Hurt’s description of events takes us in another direction. Here we seem to be hearing the account of John Henry’s death from the perspective of a partner on his spike-driving team. He sees the great man fall, his hammer “all painted in red” (his blood?), left beside the road. Does John Henry ask the narrator to take the beloved hammer to the captain as he’s dying? Maybe — but it also sounds as if the narrator is asking a third person to take his hammer to the captain, because the narrator, still standing, is leaving.

The somber lyrics and melody don’t dramatically valorize John Henry, as other songs about the steel-drivin’ man do. Instead, they explain the narrator’s decision to walk out on a deadly job.

In other words, the narrator is a quitter. What’s so rebellious about that? The notion that leaving work is valiant runs counter to the American ideals of industriousness and bootstrap pulling. We make movies about pioneers and virtuous gunfighters and heroic sheriffs. We don’t tell so many stories about people who just said No. Besides, people chose to work those jobs. John Henry is a post-slavery character who personified the pride in labor — paid labor — that was finally available to the majority of African Americans after the Civil War. Right?

Well, not quite, actually. In his 1993 book, The Land Where the Blues Was Born, Alan Lomax compellingly describes the social setting and historical context that gave rise to music like Hurt’s. After the Civil War, the Delta (where Hurt lived most of his life — he was born in 1892) was a frontier of sorts, a sprawling swampland wrestled into fertile farm country by thousands upon thousands of freed slaves and their descendants who had nowhere to run and no other way to live. Making the soggy Mississippi flood plain inhabitable meant the massive moving of earth to build and maintain hundreds of miles of levees, and it took the running of steamboats, the building of networks of railroads that reached from the cotton fields to the towns and cities, and ultimately the highway system.

lomax

The vast majority of this enormous enterprise, which took decades and created billions of dollars of wealth for rich farmers, was the work of black laborers. They were “free” — to a degree. Many chose the arduous, dangerous jobs as the only alternative to sharecropping, which was essentially indentured labor. Some were on the run from white landowners who claimed they were owed work or money. Others found a measure of dignity in the life of a rambler with a bit of money in his pocket. Still others were pressed into work, something Lomax says was particularly common in the lawless levee camps, where everyone carried a pistol and a walk by the river meant a good chance of being kidnapped and forced into bone-crushing work in hellish conditions. Those who perished from exhaustion were sometimes simply thrown in the dirt and made part of the levee.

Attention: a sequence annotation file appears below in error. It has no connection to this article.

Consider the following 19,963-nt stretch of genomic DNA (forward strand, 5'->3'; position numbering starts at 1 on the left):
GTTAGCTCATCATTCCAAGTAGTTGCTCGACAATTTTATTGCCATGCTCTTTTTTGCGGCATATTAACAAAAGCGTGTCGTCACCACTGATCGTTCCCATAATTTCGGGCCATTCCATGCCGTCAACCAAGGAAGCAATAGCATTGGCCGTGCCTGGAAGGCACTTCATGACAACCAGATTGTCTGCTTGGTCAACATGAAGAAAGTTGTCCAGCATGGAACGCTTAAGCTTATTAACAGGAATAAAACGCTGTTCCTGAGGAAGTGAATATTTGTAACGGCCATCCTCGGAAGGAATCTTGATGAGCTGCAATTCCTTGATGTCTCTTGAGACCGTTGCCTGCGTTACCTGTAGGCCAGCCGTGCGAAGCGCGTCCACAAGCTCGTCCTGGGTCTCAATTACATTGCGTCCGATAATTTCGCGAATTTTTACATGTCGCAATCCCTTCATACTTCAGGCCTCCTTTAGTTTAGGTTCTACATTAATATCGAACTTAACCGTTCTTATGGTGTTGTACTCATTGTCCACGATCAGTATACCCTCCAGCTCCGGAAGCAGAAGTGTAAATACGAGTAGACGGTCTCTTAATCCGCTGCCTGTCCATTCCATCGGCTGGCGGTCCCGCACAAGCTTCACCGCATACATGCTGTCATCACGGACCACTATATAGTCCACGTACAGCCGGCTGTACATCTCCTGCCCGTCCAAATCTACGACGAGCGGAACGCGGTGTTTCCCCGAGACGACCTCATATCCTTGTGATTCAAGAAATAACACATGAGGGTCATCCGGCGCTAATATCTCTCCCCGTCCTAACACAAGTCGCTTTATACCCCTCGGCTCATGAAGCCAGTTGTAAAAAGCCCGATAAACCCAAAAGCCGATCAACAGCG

And then there were the chain gangs, a Southern institution for many decades. The prisoners, who lacked liberty just as much as their enslaved forebearers did, were often in jail for long terms because of trumped up charges or cursed luck in a land where oppression made life a minefield of catch-22s. (Accounts of chain gang life that Lomax collected are harrowing and nightmarish in ways that recall Eli Wiesel’s Night). Some historians’ view is that the real-life John Henry, if there was one, was actually a prisoner, too.

In light of this, when Hurt sings about leaving, we must understand that he’s not talking about going home to drink coffee while he scans the newspaper for other job openings. He’s singing about escape. Even more, he’s singing about refusing to accept personal injury for another man’s project, cloaked though it may be in the mythology of heroism, industry, and advancement. Hurt’s narrator is a muted cynic — a quitter, sure, but a quitter of a game whose rules are impossibly rigged. As Lomax writes, “[Prison] officials and underlings were filled with a zeal for work that might well be called Southern Protestant Colonial; they had a passion for forcing others to labor hard in the hot fields and woods, and were enraged if there was shirking…. [They] humiliated, bullied, beat, often tortured, and sometimes murdered their charges.” The levee bosses were only a little better. Goldbricking was protest. Escape was war.